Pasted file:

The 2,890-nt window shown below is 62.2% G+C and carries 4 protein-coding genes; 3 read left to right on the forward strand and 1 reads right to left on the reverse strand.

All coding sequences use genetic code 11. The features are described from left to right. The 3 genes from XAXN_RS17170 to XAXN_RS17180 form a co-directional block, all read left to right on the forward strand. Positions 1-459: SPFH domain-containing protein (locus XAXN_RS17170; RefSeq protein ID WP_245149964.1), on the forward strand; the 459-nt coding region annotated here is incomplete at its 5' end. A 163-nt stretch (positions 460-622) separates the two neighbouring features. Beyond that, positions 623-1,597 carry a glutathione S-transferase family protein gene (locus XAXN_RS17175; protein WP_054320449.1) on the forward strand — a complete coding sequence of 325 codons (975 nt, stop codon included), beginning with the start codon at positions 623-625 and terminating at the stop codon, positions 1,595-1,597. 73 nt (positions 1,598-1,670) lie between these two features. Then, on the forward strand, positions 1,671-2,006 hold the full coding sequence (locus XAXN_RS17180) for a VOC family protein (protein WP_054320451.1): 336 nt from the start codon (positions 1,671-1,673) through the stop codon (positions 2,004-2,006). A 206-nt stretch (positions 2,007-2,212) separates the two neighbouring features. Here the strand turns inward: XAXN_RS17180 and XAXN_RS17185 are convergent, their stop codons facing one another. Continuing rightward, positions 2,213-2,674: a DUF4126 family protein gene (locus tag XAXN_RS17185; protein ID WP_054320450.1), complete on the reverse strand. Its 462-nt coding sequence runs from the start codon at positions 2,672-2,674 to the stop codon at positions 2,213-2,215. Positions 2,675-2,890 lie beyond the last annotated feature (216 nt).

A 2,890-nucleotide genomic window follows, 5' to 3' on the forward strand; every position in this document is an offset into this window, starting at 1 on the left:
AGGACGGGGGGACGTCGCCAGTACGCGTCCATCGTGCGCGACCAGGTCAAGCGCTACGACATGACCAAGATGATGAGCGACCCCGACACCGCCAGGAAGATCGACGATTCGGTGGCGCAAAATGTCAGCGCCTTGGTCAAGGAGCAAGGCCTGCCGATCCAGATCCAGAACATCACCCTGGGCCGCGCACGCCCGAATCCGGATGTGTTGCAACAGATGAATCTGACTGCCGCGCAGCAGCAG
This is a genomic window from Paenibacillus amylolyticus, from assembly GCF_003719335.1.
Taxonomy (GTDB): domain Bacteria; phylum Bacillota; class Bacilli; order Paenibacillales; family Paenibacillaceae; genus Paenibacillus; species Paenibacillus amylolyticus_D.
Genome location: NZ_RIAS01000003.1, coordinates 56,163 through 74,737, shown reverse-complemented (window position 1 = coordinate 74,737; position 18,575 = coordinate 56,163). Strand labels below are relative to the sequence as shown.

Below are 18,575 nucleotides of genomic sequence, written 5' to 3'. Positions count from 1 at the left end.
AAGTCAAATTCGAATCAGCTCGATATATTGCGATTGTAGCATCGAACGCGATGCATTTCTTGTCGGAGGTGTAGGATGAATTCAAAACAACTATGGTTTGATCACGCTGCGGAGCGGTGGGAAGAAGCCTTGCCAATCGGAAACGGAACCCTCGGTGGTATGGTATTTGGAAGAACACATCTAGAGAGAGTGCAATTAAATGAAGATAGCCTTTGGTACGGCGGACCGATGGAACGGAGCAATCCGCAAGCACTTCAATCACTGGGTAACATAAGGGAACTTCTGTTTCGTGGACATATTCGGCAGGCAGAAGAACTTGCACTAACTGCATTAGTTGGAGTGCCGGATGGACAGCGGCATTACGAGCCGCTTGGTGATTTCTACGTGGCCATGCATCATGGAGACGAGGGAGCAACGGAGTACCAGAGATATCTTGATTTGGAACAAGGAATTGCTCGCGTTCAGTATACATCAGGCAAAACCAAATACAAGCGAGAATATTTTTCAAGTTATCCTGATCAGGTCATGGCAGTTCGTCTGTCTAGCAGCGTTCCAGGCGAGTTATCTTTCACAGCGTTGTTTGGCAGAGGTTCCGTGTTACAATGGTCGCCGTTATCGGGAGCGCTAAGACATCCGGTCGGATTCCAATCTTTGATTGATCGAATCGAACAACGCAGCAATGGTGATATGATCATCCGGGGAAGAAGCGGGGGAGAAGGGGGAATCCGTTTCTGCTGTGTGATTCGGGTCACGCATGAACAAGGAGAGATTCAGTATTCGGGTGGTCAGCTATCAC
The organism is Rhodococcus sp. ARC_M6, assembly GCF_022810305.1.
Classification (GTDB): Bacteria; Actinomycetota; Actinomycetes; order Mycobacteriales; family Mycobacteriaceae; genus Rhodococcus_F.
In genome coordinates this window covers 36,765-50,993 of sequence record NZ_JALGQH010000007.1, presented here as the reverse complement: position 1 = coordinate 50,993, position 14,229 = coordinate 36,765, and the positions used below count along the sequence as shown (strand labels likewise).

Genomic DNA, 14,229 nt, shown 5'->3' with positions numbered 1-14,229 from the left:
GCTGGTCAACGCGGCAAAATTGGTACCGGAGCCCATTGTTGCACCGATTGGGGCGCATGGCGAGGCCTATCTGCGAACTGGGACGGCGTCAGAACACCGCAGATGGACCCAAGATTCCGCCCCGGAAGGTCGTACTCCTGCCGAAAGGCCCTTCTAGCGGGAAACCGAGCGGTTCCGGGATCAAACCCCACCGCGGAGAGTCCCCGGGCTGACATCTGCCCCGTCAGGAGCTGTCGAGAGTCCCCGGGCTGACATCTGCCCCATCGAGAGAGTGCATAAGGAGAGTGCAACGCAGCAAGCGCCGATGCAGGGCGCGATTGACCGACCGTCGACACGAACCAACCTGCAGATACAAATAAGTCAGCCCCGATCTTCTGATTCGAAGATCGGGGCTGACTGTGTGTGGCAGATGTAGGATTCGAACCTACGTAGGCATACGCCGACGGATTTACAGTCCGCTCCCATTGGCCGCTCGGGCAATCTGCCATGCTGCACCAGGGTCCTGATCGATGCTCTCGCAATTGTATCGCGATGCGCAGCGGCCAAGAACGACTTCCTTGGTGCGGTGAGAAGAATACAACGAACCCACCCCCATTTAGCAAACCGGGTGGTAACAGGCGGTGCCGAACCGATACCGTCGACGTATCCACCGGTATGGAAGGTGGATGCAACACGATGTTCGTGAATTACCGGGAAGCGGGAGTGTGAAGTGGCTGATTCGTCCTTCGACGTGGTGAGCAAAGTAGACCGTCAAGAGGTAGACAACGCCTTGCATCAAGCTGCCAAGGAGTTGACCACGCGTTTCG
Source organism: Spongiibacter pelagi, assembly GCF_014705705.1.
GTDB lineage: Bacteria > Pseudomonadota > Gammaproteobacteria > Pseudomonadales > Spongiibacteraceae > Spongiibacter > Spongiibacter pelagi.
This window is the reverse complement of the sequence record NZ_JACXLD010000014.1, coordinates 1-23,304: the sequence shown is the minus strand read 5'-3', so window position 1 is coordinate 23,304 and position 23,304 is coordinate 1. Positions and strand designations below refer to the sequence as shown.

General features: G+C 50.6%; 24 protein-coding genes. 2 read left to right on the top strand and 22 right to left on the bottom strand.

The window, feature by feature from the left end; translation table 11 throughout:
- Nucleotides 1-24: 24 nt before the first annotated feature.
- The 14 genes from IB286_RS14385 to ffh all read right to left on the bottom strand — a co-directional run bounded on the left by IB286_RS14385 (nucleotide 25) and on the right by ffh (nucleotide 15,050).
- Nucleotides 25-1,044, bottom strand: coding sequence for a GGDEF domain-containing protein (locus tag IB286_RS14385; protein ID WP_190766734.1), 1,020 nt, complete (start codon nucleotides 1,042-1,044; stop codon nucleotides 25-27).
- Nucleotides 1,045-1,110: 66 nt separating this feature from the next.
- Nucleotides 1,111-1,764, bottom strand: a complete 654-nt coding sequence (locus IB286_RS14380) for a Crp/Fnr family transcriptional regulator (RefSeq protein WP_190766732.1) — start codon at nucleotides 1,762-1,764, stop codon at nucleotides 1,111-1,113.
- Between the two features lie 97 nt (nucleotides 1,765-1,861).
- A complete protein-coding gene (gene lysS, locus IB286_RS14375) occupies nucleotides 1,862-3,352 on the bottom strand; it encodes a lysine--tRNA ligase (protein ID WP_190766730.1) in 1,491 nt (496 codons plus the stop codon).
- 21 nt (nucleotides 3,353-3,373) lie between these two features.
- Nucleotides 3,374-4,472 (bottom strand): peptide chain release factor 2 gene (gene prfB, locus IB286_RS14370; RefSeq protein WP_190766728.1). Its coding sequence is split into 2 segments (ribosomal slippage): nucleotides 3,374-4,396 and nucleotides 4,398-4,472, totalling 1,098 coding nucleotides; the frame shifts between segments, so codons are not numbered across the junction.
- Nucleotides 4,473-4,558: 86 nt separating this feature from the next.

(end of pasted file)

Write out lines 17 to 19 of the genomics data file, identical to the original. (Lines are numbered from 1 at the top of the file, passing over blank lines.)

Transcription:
This window is the reverse complement of the sequence record NZ_JACXLD010000014.1, coordinates 1-23,304: the sequence shown is the minus strand read 5'-3', so window position 1 is coordinate 23,304 and position 23,304 is coordinate 1. Positions and strand designations below refer to the sequence as shown.

General features: G+C 50.6%; 24 protein-coding genes. 2 read left to right on the top strand and 22 right to left on the bottom strand.

The window, feature by feature from the left end; translation table 11 throughout: